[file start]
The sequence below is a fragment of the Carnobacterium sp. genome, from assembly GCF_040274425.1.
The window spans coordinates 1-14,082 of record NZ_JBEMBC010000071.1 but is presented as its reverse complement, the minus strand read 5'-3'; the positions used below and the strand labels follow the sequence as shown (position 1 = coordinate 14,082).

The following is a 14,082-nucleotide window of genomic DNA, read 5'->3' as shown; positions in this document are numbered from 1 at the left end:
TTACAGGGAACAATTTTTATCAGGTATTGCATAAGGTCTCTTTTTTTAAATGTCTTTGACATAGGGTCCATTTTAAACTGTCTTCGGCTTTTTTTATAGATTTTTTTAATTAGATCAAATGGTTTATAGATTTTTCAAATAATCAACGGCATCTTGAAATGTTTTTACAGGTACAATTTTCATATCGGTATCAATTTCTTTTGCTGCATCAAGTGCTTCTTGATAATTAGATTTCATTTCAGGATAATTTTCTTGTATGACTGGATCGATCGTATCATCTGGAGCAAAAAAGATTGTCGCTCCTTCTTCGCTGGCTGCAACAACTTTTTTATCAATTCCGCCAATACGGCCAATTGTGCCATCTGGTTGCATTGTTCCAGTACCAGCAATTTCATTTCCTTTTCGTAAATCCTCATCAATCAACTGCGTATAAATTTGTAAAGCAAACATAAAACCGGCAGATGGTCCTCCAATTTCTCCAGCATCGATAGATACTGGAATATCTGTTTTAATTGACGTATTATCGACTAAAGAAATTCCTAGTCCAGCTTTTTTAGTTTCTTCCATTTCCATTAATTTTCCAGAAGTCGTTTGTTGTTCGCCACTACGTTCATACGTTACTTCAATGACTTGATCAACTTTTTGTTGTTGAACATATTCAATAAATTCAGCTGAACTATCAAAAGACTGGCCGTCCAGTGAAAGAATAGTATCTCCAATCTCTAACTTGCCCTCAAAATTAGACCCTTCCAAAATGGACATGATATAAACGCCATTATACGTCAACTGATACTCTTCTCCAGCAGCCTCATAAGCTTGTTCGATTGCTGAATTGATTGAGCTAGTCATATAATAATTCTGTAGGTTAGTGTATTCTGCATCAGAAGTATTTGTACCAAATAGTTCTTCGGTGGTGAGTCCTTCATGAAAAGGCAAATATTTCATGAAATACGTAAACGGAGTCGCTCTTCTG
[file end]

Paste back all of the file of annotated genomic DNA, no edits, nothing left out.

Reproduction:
The sequence below is a fragment of the Carnobacterium sp. genome, from assembly GCF_040274425.1.
The window spans coordinates 1-14,082 of record NZ_JBEMBC010000071.1 but is presented as its reverse complement, the minus strand read 5'-3'; the positions used below and the strand labels follow the sequence as shown (position 1 = coordinate 14,082).

The following is a 14,082-nucleotide window of genomic DNA, read 5'->3' as shown; positions in this document are numbered from 1 at the left end:
TTACAGGGAACAATTTTTATCAGGTATTGCATAAGGTCTCTTTTTTTAAATGTCTTTGACATAGGGTCCATTTTAAACTGTCTTCGGCTTTTTTTATAGATTTTTTTAATTAGATCAAATGGTTTATAGATTTTTCAAATAATCAACGGCATCTTGAAATGTTTTTACAGGTACAATTTTCATATCGGTATCAATTTCTTTTGCTGCATCAAGTGCTTCTTGATAATTAGATTTCATTTCAGGATAATTTTCTTGTATGACTGGATCGATCGTATCATCTGGAGCAAAAAAGATTGTCGCTCCTTCTTCGCTGGCTGCAACAACTTTTTTATCAATTCCGCCAATACGGCCAATTGTGCCATCTGGTTGCATTGTTCCAGTACCAGCAATTTCATTTCCTTTTCGTAAATCCTCATCAATCAACTGCGTATAAATTTGTAAAGCAAACATAAAACCGGCAGATGGTCCTCCAATTTCTCCAGCATCGATAGATACTGGAATATCTGTTTTAATTGACGTATTATCGACTAAAGAAATTCCTAGTCCAGCTTTTTTAGTTTCTTCCATTTCCATTAATTTTCCAGAAGTCGTTTGTTGTTCGCCACTACGTTCATACGTTACTTCAATGACTTGATCAACTTTTTGTTGTTGAACATATTCAATAAATTCAGCTGAACTATCAAAAGACTGGCCGTCCAGTGAAAGAATAGTATCTCCAATCTCTAACTTGCCCTCAAAATTAGACCCTTCCAAAATGGACATGATATAAACGCCATTATACGTCAACTGATACTCTTCTCCAGCAGCCTCATAAGCTTGTTCGATTGCTGAATTGATTGAGCTAGTCATATAATAATTCTGTAGGTTAGTGTATTCTGCATCAGAAGTATTTGTACCAAATAGTTCTTCGGTGGTGAGTCCTTCATGAAAAGGCAAATATTTCATGAAATACGTAAACGGAGTCGCTCTTCTG